The Starchive: An open access, open source database of the nearest stars and beyond

by Guest on April 27, 2015

Angelle Tanner is an assistant professor at Mississippi State University with interests in multiple methods of exoplanet detection and characterization.

Situation 1:You make a preliminary list of target stars using SIMBAD and then follow up with a tedious search through Vizier and individual papers for all the additional observational data you need to motivate a proposal, prepare for an observing run or complete a table for a paper.

Situation 2: You are pondering writing a telescope proposal to collect AO images of a set of nearby stars with known infrared excesses but you are not sure which of your target stars may have already be observed since people are slow to publish their collection of non-detection statistics.

While current archives like SIMBAD and Vizier are a valuable resource for stellar observable and physical parameters the data is incomplete and difficult to accumulate into a single table which is customized for a particular research topic or observing goal. With the Starchive we wish to utilize the power of community access to populate a database initially containing all known stellar, sub-stellar and planetary objects within 25 parsecs. Because the original science goal of the Starchive was to compliment or support exoplanet research for the first year we will focus on both the objects within 25 parsecs as well as the nearest young stars (<50pc). The database will be designed to be expandable in both stellar content (larger volume) and parameter content as both stellar and exoplanet fields evolve.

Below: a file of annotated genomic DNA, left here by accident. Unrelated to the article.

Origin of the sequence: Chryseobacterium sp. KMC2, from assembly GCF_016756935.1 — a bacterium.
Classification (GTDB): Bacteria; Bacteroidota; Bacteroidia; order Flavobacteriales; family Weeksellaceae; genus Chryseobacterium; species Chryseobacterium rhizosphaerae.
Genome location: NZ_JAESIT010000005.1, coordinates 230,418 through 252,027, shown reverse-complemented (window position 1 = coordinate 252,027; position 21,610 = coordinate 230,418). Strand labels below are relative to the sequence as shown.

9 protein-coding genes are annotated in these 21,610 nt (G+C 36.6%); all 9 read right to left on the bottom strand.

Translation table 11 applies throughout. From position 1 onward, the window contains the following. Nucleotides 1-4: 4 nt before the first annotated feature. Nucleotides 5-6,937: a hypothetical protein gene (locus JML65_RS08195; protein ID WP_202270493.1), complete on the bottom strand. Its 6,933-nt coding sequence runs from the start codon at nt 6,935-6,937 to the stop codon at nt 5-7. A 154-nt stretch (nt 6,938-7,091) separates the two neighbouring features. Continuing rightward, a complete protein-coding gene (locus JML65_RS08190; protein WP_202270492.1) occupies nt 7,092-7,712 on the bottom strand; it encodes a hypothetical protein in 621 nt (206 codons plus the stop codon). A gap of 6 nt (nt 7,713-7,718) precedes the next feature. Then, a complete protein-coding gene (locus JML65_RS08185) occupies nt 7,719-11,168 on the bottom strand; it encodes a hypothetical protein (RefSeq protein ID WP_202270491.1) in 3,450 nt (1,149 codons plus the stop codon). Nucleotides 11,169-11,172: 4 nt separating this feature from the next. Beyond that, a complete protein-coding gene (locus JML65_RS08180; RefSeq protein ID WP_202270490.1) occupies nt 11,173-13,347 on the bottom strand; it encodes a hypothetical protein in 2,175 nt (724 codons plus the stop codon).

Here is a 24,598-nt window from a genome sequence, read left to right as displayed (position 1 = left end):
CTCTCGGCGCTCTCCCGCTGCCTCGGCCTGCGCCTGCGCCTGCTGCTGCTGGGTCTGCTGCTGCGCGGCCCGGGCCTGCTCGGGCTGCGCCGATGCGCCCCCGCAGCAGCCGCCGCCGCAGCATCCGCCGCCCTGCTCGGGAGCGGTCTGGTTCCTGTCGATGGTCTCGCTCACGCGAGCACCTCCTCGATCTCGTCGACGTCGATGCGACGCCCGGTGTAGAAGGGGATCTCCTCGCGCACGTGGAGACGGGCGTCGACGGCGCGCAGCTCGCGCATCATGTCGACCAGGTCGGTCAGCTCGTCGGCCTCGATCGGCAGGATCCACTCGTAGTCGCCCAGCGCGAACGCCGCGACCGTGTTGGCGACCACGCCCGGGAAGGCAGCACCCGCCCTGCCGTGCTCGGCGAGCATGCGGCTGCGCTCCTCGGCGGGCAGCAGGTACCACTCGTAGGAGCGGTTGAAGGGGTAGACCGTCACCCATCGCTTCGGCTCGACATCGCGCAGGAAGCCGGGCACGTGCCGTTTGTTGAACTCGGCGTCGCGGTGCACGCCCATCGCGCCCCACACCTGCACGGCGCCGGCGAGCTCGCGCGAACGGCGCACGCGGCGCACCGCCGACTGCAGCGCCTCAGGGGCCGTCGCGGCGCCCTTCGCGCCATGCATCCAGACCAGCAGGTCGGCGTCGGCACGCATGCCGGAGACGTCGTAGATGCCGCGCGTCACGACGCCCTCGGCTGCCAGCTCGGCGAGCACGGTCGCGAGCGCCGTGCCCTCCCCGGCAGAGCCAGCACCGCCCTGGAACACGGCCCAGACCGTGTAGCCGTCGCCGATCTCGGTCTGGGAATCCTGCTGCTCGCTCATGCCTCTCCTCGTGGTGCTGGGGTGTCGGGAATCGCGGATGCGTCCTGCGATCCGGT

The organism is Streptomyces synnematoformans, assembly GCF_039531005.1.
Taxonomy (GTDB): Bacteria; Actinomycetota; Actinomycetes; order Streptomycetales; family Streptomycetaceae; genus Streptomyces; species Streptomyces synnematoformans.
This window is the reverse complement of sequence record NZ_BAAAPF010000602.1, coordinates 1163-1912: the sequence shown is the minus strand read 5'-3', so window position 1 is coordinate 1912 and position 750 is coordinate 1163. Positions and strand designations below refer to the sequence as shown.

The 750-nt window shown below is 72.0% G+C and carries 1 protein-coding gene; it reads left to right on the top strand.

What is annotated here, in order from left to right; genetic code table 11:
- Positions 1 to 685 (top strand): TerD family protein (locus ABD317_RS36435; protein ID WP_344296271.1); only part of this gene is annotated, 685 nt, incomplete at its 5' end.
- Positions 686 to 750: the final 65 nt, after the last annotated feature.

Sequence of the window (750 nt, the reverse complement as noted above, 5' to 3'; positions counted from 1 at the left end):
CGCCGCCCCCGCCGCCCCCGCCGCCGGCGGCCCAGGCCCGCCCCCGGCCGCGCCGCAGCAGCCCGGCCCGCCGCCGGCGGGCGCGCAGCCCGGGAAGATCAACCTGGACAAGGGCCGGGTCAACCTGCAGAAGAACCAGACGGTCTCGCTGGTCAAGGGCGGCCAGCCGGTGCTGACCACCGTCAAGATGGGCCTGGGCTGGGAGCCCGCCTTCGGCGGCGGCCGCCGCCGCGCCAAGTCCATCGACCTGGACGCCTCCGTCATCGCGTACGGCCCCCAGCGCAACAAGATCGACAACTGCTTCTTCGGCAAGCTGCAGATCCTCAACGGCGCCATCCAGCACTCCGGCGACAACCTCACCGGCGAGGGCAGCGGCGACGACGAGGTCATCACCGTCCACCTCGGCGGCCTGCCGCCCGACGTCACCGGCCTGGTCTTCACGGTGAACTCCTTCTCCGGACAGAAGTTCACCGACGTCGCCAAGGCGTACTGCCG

The database will contain observable meta-data like photometry, vsini, radial velocities, distances, proper motions, metallicities, etc. as well as derived physical parameters such as mass, radii, luminosity, age and effective temperature. If multiple values of a parameter are available then all will be shown and there will be a “preferred” value that will be chosen by the science users group. The database will also contain high contrast images, infrared and optical spectra and light curves. The database will allow users to download data in multiple formats and will have its own suite of plotting tools.

Similar to the website used for the Kepler Community Follow-up Observing Program, verified Starchive contributors will be able to upload data ranging from meta-data to images and spectra. While anyone will be allowed to download data from the archive, only verified users will be allowed to upload any data. A fidelity team will monitor the accuracy of uploaded data and those who contribute the most to the archive will be highlighted on the main page. In an effort to not reinvent the wheel, we plan to utilize existing programs such as those found on and the Kepler CFOP. We also plan on interfacing the front end of the archive with github so that the community can develop additional plotting tools to interface with the database. Therefore by allowing the community to contribute to the database we are open access and by encouraging people to down load and contribute code we are open source.

Feel free to check out in a few months to check out our progress. The project currently employs a couple MSU undergrads and we are searching for a postdoc to fill a three year position at MSU. Finally, we are also looking for members to form science, user and fidelity committees. Contact Angelle Tanner for further inquiries.

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